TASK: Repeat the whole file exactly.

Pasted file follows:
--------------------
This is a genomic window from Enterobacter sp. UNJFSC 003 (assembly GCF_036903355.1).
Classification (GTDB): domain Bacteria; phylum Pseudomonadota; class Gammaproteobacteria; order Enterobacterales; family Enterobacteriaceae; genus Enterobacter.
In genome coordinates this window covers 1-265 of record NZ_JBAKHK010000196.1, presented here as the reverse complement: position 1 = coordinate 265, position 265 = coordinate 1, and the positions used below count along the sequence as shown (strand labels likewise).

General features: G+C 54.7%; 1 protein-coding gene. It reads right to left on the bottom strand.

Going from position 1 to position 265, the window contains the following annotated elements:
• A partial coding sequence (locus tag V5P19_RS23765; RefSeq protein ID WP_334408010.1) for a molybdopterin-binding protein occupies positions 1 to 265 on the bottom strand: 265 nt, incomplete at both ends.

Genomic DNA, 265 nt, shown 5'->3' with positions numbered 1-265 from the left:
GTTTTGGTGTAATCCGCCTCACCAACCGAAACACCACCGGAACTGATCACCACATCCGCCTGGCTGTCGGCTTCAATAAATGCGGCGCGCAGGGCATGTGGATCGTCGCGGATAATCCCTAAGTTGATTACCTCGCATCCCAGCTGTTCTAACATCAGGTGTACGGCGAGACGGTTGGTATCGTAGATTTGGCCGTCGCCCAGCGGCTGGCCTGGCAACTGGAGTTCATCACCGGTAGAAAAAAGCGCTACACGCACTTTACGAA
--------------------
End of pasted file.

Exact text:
This is a genomic window from Enterobacter sp. UNJFSC 003 (assembly GCF_036903355.1).
Classification (GTDB): domain Bacteria; phylum Pseudomonadota; class Gammaproteobacteria; order Enterobacterales; family Enterobacteriaceae; genus Enterobacter.
In genome coordinates this window covers 1-265 of record NZ_JBAKHK010000196.1, presented here as the reverse complement: position 1 = coordinate 265, position 265 = coordinate 1, and the positions used below count along the sequence as shown (strand labels likewise).

General features: G+C 54.7%; 1 protein-coding gene. It reads right to left on the bottom strand.

Going from position 1 to position 265, the window contains the following annotated elements:
• A partial coding sequence (locus tag V5P19_RS23765; RefSeq protein ID WP_334408010.1) for a molybdopterin-binding protein occupies positions 1 to 265 on the bottom strand: 265 nt, incomplete at both ends.

Genomic DNA, 265 nt, shown 5'->3' with positions numbered 1-265 from the left:
GTTTTGGTGTAATCCGCCTCACCAACCGAAACACCACCGGAACTGATCACCACATCCGCCTGGCTGTCGGCTTCAATAAATGCGGCGCGCAGGGCATGTGGATCGTCGCGGATAATCCCTAAGTTGATTACCTCGCATCCCAGCTGTTCTAACATCAGGTGTACGGCGAGACGGTTGGTATCGTAGATTTGGCCGTCGCCCAGCGGCTGGCCTGGCAACTGGAGTTCATCACCGGTAGAAAAAAGCGCTACACGCACTTTACGAA